One Shot AF makes a lot of sense when you have the AF system tied to the shutter release. For static subjects, you don’t want the AF system constantly running and adjusting focus. Instead you want the camera to focus, and then stop. One Shot accomplishes this.

However, with the AF being done by the rear button, stopping the AF system when you’ve achieved focus is as easy as letting your thumb off the AF-On button. If you need to switch to a moving subject, you just keep the button pressed.

On my cameras, I run AI Servo AF all the time. My reason for this is that it gives me a consistent and predictable camera configuration in all situations, as opposed to having to reconfigure things and remember what I configured.

For example, I can be shooting a static landscape, and transition to shooting a moving bear or birds flying overhead simply by holding down the rear focusing button.

Effect on Evaluative Metering

One potential consideration to keep in mind, is that running rear button focusing can in some very specific circumstances have an impact on the camera’s metering.

One factor modern cameras consider in their metering calculation is to weight the reading under the in focus AF point. The logic is that if you’re focusing on a backlit subject, the camera knows that the thing in focus should probably be well exposed and not the bright area behind it.

When using rear button focusing, the AF system does not provide any information to the camera at all when it’s not active. Consequently the camera doesn’t know what metering area is over the in focus subject, and therefore to weight it more heavily.

In some circumstances, namely strongly backlit subjects, this can result in slightly different metering values than one would see under some conditions using the default configuration.

In my experience, these differences are most pronounced (though not necessary problematic) when comparing rear button focusing to the default configuration of One Shot AF on the shutter release. That said, I’ve also never experienced any real problems with these differences either.

Moreover, this this is all extremely complex, as interaction between Canon’s AF and metering systems changes depending on at least the focusing mode (One Shot or AI Servo) and focusing patter (single point, or multi-point). Consequently, depending on the configurations you’re comparing, the differences in metered readings will vary.

That said, I want to underline one critical point here. While there can be differences in metered readings, in all the years I’ve used rear button focusing, the differences have never been significant enough to have any real impact on image quality. More often than not, they’re on the order of a 1/3-stop. Moreover, in my experience at least, the benefits of using rear button focusing, vastly out weight the potential of needing to fix up a small exposure error in post processing.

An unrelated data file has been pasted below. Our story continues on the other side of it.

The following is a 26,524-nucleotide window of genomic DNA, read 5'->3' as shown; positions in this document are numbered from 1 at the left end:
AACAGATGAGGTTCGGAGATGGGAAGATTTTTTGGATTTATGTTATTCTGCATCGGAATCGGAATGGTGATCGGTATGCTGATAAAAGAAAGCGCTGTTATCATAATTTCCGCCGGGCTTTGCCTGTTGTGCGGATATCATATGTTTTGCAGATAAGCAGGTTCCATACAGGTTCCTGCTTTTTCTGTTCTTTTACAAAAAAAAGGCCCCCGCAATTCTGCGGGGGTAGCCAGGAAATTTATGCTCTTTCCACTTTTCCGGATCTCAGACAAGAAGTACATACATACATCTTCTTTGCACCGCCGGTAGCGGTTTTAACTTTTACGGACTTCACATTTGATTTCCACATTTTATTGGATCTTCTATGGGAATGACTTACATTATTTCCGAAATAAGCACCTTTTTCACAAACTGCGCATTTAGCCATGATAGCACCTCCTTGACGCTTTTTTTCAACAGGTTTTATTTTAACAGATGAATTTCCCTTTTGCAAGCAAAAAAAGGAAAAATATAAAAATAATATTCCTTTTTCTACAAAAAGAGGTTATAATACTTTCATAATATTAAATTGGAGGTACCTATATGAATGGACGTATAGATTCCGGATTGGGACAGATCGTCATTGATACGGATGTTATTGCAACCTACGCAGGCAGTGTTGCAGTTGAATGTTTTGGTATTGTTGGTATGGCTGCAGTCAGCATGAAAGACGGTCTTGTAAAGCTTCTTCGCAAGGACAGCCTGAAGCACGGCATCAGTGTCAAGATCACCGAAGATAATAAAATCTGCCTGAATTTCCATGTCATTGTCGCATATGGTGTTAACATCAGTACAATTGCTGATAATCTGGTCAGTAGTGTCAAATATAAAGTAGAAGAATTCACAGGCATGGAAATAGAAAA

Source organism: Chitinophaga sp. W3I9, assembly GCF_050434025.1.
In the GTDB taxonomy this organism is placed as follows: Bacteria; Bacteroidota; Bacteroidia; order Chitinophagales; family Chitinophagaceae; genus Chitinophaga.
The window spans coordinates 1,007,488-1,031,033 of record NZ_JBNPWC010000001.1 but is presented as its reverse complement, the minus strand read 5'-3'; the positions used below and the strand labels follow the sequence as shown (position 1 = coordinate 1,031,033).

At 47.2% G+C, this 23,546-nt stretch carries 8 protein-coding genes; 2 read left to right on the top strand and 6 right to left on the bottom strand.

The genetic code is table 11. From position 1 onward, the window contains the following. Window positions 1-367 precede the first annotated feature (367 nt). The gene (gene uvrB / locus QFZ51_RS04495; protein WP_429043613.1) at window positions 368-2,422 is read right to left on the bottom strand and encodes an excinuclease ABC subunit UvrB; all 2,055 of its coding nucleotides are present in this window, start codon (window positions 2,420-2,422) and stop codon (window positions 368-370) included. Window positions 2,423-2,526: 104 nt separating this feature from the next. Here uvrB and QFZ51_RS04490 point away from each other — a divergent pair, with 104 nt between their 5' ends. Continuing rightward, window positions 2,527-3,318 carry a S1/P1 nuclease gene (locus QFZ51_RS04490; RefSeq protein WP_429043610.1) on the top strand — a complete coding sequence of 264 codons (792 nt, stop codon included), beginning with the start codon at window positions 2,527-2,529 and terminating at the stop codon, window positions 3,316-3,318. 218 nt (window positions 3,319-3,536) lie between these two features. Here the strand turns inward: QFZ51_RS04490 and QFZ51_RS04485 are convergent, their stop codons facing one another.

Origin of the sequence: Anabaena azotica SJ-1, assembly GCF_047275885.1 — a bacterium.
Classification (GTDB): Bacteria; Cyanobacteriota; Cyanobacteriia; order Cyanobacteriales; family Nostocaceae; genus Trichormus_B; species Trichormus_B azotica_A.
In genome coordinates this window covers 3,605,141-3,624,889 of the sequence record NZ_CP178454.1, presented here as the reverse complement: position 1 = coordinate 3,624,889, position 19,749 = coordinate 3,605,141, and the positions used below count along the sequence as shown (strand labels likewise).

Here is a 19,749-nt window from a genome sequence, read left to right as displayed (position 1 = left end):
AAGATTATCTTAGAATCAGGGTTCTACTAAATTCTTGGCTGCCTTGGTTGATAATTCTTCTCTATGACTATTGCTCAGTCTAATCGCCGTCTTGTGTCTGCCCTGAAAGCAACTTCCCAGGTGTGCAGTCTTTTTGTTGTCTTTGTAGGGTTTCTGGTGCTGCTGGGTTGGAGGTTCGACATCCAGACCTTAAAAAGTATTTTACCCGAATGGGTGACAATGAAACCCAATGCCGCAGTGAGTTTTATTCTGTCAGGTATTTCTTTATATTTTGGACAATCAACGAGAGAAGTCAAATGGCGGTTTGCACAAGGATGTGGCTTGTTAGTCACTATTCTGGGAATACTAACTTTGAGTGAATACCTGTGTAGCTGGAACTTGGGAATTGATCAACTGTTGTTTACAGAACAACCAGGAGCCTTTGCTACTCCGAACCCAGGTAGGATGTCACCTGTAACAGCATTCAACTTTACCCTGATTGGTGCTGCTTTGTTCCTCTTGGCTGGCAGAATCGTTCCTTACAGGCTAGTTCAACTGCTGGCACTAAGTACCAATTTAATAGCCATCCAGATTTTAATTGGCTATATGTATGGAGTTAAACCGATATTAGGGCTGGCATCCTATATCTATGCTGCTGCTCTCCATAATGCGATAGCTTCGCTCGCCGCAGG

Advanced Configuration

Canon’s more modern (since circa 2012 or so) higher end cameras (7D, 5D, 5Ds, 1DX, and EOS R), have even more advanced rear button focusing capabilities than their predecessors (and most of the competition too). With these cameras, Canon included the ability to register an AF point for later use separate from the normal active AF point.

For example, you might register a point on the left side of the grid, so that you can jump there immediately when changing compositions.

These registered points can be accessed either by configuring a button, such as the DoF Preview button, to switch to the registered point, or by setting up a second rear button focusing button that enables the second point.

For example, I have my cameras configured so that the AF-On button activates the primary AF point, and the AE Lock button activates the AF system with the registered AF point.

Further, most recent models support registering an entire AF configuration, not just an active point.

For example, the AF system could be configured to One Shot and Single Point AF, while the registered point could be AI Servo and Automatic selection AF. In this configuration, the second mode could be used to quickly deal with moving subjects, while the primary mode is used for more static or at least more precise focusing.

Configuration for this advanced mode is covered in the section on Type-3B cameras.

Camera Configuration Model Table